Good morning and thank you for inviting me here to mark the inspirational work you do. I’m very glad to be speaking to you today as the new Minister for Children and Families.
Throughout the pandemic, parent carer forums went above and beyond. You did everything possible to keep in touch with parent carers, working with local authorities and services to help meet families’ needs. You have persevered day in, day out, to support families and improve services so that people can thrive.
I have been impressed by the way many of you have gone above and beyond every day to support children and young people with Special Educational Needs and Disabilities (SEND). Your work exemplifies the impact and importance of the forums, to families across the country and to us in government.
In my first 3 months, I have been listening hard to as many varied voices as I can. I have visited mainstream and special schools and providers, met with sector organisations and hosted roundtables. I have also spoken to children and young people, their parents and families – listening, and learning as much as I can.
It’ll be no surprise to you that Mrunal [Sisodia, Co-chair] and Tina [Emery, Co-chair] were high up on my list of people to speak to. I know I can trust them to relay the realities of your experiences and to give support and vigorous challenge to me and the department.
Going forward, I pledge to listen carefully to the lived experience of parents, that I will always speak to you straight, and that I will put you and your children first as we forge a new path forward.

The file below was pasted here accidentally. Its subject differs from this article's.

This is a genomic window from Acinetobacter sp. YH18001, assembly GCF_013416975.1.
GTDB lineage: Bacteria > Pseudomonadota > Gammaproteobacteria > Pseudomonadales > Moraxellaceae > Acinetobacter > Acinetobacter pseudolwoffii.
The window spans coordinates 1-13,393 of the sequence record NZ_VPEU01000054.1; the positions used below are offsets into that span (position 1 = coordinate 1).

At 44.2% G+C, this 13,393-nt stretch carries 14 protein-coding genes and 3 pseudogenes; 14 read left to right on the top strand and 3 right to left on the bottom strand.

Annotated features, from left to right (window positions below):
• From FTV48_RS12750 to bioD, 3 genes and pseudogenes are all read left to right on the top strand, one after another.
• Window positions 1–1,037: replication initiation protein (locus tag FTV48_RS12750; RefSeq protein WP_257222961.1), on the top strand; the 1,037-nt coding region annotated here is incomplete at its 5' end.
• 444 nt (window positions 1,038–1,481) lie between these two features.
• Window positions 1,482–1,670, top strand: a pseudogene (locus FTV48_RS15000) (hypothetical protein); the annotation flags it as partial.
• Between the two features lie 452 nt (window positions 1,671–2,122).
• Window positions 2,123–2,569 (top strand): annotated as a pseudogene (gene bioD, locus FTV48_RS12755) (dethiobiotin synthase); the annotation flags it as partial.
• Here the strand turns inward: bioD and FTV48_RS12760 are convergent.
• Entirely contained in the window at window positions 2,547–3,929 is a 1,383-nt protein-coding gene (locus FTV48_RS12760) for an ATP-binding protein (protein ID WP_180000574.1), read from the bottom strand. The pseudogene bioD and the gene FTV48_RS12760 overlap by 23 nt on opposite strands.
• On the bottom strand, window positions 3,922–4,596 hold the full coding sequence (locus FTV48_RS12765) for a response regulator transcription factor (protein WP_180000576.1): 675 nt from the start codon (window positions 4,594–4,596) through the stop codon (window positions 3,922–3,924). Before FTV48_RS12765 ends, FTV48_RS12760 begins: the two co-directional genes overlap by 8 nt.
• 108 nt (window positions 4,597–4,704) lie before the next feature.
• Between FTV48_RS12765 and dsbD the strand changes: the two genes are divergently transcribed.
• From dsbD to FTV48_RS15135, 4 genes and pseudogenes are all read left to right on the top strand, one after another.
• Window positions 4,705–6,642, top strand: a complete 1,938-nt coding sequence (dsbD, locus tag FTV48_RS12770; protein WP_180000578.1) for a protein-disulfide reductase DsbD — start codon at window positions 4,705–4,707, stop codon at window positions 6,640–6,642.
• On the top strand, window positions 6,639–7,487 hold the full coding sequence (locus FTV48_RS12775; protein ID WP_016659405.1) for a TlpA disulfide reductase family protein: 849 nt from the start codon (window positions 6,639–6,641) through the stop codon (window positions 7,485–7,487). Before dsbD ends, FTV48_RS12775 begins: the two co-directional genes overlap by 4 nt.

Because I have heard how you have suffered disproportionately during this pandemic. How it has intensified existing issues. I have heard, loud and clear, that too few children and young people with SEND maintained access to all their usual support, and particularly therapies, and too many are still waiting to have their full menu of support put back in place.
And while, as a father, I know how important it was to get children back to school, for some it has understandably been really, really difficult.
So why am I talking about forging a new path forward? I am here because I recognise improvements to the SEND system are urgently needed. I am here because we know what will happen if we fail to act.
We need to take action now and in the future.
As just one example of the steps we can take to support children and young people now, earlier this year we offered training to teachers in using assistive technology which can reduce or remove barriers to learning for children with SEND.
Today I’d like to take this opportunity to announce that from January, we will be working with Nasen and MicroLink to launch a pilot which will test how training can increase school staff confidence and capability in using assistive technology.
But of course, we need to do more. And we will.
I am fully alive to the frustration many feel with delays to the SEND review and have committed to seeing it published for public consultation in the first 3 months of 2022.